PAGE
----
When President George W. Bush first met Vladimir Putin, he seemed smitten, describing the still-new Russian leader as “very straightforward and trustworthy,” even claiming he got “a sense of his soul.”
A certain Democratic senator from Delaware had a very different reaction.
“I don’t trust Putin,” Joe Biden said in the days after the June 2001 Bush-Putin summit in Slovenia. “Hopefully, the president was being stylistic rather than substantive.”
Twenty years later, Washington has come around firmly to Biden’s assessment. Now president, Biden is set to meet Putin for their first bilateral summit since taking office, amid a swirl of recriminations over Russia’s election meddling and alleged cyberattacks in the United States, along with its sway and aggression in countries like Belarus and Ukraine.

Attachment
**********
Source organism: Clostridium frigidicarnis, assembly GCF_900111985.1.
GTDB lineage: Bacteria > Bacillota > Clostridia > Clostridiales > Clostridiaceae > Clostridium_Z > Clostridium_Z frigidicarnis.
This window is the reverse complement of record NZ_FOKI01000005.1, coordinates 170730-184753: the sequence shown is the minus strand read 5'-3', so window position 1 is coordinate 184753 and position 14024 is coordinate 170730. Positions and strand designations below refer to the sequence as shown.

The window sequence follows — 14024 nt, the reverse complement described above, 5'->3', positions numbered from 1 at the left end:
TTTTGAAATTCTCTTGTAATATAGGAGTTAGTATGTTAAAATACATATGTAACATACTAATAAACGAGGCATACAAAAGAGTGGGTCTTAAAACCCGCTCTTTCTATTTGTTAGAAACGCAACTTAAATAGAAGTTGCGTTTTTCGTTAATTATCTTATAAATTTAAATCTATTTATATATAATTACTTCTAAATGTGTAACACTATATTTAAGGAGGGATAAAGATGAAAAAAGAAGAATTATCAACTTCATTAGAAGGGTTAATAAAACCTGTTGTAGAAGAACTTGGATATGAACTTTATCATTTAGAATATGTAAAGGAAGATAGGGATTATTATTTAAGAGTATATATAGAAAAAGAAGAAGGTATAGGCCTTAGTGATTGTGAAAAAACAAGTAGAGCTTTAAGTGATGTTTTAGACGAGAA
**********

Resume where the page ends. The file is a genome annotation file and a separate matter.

It won’t be the pair’s first time face-to-face. They saw each other 10 years ago when Biden was vice president; he claims to have then told Putin he didn’t think the Russian had a soul. The upcoming June 16 summit in Geneva is unlikely to be a particularly friendly affair, but U.S. officials and their allies outside the administration say there’s no avoiding dealing with the Kremlin — no matter how distasteful it is to sit down with a man Biden once agreed was a “killer.” [Continue reading…]